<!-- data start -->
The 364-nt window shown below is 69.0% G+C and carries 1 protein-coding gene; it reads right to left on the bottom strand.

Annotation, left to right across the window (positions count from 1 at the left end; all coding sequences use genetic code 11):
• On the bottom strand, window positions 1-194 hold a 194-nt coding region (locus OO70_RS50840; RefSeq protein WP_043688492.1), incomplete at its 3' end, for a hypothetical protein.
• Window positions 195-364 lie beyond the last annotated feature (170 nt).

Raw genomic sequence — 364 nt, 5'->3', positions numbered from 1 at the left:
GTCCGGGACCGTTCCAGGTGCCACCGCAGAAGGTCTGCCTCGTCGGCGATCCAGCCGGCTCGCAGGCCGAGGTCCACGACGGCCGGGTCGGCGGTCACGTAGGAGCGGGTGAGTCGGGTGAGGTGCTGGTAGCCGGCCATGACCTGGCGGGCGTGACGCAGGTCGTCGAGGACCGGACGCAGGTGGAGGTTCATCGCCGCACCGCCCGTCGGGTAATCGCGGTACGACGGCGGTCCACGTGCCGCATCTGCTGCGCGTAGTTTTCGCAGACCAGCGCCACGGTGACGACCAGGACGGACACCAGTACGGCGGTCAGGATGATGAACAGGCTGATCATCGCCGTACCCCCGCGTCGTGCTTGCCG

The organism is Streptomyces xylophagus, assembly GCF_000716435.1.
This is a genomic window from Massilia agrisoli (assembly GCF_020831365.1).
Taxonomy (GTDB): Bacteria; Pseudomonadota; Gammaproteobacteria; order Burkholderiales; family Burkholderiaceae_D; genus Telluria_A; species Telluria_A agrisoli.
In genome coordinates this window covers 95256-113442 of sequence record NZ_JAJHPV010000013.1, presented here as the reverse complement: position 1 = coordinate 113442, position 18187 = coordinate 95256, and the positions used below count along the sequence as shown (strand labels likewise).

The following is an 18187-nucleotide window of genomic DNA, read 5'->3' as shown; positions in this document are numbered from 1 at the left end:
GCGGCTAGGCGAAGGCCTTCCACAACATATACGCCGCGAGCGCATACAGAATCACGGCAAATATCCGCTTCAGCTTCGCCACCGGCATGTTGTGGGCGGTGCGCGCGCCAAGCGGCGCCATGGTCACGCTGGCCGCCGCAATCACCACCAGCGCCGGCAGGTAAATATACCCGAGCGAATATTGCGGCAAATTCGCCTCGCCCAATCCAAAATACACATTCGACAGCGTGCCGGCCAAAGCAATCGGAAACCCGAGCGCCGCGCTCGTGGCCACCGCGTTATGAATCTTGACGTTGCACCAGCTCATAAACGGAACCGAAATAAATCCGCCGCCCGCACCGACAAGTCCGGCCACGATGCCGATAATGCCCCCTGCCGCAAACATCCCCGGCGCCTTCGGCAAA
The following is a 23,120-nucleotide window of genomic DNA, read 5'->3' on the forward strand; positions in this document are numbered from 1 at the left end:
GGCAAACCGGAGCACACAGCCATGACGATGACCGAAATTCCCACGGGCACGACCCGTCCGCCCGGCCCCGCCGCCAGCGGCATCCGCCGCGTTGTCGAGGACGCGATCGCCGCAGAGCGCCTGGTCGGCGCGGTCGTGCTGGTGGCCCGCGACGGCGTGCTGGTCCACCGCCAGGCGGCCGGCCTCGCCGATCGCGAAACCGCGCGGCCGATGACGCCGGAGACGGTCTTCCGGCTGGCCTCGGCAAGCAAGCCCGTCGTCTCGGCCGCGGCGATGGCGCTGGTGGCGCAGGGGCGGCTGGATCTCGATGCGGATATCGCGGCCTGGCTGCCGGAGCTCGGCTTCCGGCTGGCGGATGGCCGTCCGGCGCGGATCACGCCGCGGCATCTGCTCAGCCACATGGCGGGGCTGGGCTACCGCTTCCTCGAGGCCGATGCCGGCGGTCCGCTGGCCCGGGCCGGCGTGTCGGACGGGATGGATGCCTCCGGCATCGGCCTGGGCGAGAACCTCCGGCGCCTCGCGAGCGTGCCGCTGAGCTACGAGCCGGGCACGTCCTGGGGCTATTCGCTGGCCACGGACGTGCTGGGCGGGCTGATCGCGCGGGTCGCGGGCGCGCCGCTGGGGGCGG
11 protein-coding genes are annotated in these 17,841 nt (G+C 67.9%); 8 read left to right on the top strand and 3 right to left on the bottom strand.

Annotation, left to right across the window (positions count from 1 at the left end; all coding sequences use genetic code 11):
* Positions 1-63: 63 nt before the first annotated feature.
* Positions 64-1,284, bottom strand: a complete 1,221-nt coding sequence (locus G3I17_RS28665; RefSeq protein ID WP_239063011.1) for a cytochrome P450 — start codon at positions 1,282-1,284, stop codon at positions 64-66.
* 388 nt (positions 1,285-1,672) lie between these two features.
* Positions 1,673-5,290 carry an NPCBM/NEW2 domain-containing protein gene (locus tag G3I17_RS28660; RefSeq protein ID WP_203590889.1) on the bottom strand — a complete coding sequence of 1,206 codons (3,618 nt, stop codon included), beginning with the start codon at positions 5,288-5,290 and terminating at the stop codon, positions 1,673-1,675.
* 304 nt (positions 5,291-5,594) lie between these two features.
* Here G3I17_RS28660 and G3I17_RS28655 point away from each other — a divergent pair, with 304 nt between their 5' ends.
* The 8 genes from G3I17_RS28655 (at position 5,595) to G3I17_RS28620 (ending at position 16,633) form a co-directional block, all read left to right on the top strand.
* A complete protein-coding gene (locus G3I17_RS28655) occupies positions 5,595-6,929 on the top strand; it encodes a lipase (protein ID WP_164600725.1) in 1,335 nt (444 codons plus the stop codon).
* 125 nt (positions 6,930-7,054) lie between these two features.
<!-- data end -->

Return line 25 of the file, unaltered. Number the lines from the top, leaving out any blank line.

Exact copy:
* 125 nt (positions 6,930-7,054) lie between these two features.